At the California School-Based Health Alliance (CSHA), we believe that young people should not only have a say in the way school health happens but also work to make it happen on their school campuses. That is why we have a long history of engaging youth in various programs. Click on the links to find out more about our current projects.
Youth in Action: Now You See Me Workshop
Interested in learning how you can engage youth at your school-based health center or in your school district? Check out our resources below.
In 2007, five young people formed our Youth Board, a group of school health advocates from across California committed to the advancement of school-based health care. The Youth Board has continuously worked to provide technical assistance, advocate for school health policies and ensure that youth engagement is a priority locally, statewide, and nationally. Our Youth Board members bring experience in adolescent health, school health, and community organizing that energizes our commitment to youth voice in school health.
The California School-Based Health Alliance’s Youth-to-Youth (Y2Y) Network connects students across California who are working to improve student health through change in their school environment or with school-based health services. The Y2Y Network allows students to update each other on events happening on their campuses, keep in touch with other youth leaders, and stay connected to our organization and the statewide school health movement. This conference will be coming in 2021, stay tuned for more details.
TUPE: Tobacco Use Prevention Education Program
The California School-Based Health Alliance will be curating educational materials related to the prevention and education of tobacco, vaping, and marijuana. Our Youth Board will assist with research and identifying the most effective and youth-friendly materials that will later be shared on our website. As a part of this project we also plan to partner with organizations to provide trainings on tobacco, vaping, and marijuana prevention for SBHCs.
To strengthen the role of school-based health centers (SBHCs) in addressing the need for a diverse health workforce, we created the Youth Health Worker and Learn, Meet, Practice Curricula for SBHCs to utilize in their youth development programming. The curricula includes two sections. The first, the Youth Health Worker curriculum, focuses on empowering students to advocate for the health needs of their peers through training them in public health concepts and SBHC best practices. The second, the Learn, Meet Practice curriculum, exposes students to a variety of health careers available to them through the health professionals at their school-based health center.
Some of the most robust SBHC youth engagement programs offer long-term career and academic guidance to students. The California Career Resource Network (CalCRN) program of the California Department of Education (CDE) provides free and low-cost career exploration resources to middle and high schools in California. These resources can be used by anyone throughout the state. CalCRN’s website has links to all CalCRN resources and PDFs, with entry points for students, educators, as well as job and career seekers.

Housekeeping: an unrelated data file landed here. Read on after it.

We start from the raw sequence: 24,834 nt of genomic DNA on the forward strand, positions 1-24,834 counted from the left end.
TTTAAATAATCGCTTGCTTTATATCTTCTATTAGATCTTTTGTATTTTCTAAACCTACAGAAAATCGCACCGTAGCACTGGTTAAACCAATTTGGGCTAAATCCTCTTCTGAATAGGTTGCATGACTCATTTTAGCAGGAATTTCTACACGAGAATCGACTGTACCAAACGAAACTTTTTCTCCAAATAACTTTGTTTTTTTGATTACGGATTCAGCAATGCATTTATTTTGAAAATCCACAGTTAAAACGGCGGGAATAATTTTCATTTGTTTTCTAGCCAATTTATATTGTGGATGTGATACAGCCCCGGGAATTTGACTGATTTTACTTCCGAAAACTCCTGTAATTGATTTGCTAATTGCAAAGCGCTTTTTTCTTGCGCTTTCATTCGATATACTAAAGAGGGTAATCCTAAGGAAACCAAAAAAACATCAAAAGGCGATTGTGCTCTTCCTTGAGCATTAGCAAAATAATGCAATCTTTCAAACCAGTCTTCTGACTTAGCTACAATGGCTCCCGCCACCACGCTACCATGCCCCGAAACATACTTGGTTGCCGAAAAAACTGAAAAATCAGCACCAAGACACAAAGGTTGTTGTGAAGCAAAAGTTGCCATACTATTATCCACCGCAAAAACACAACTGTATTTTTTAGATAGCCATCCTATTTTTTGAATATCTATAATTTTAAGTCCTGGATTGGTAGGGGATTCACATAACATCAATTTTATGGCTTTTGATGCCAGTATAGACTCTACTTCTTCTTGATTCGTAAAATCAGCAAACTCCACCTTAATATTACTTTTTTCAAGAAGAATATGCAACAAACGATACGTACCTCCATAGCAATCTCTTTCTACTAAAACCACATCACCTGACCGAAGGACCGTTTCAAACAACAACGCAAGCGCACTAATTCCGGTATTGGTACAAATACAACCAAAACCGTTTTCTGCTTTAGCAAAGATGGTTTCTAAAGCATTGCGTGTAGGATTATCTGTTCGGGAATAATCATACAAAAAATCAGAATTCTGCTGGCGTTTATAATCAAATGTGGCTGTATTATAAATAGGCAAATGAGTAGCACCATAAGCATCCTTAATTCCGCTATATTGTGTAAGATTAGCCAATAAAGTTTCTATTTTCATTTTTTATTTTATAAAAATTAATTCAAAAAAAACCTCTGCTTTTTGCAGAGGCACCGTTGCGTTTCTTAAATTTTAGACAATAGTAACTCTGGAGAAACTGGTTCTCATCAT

This is a nonprofit, nonpartisan program whose mission is to engage youth in the democratic process by using sound youth development principles. This is accomplished by providing opportunities for middle and high school youth to participate in civic education, leadership, and service programs that directly connect to local, state, and federal issues. Follow the link to the website, The California Center for Civic Participation.
This collaborative effort of national, regional, and local grantmakers and youth organizers provides resources and tools for youth organizing organizations that draw from principles of community organizing. The Funders’ Collaborative on Youth Organizing works to funnel funding toward youth organizing groups and support sustainable practices for such organizations. Check out their tools and resources for a comprehensive list of materials.
The Network for a Healthy California created this report, on its multi-year Youth Engagement Initiative, to share ideas, lessons learned, and reflections with those who are interested in engaging youth to improve health and well-being. It includes descriptions of the projects, advice from the field, and a wide variety of case studies.
The national School-Based Health Alliance published a web-based toolkit on youth engagement in school-based health centers. Filled with information, tips, resources, and case studies, Lead the Way: Engaging Youth in School-Based Health Care offers support to any person or organization committed to upholding youth voice in school health.
SparkAction is an online advocacy and journalism center by and for the child and youth field. The organization is a merger of Connect for Kids, Youth Policy Action Center and the National Youth Development Information Center. SparkAction promotes and produces stories, publications, data and interactive tools for all youth advocates.
This toolkit offers three tools that educators can use to gather and analyze local data to listen to students on school-related topics or problems: Analyzing Surveys with Kids, Inside-Outside Fishbowl, and Students Studying Students’ Stories.
UCSF Research on Incorporating Youth-Led Community Participatory Research into School Health Center Programs and Policies
Training adolescents as student researchers is a strategy that can improve the delivery of care at school-based health centers and significantly shift school health policies impacting students. From 2003 to 2006, UC San Francisco, in partnership with Youth In Focus, implemented a participatory student research project to enhance the existing evaluation of the Alameda County SBHC Coalition and its participating clinic members, and to help develop and implement school health policies.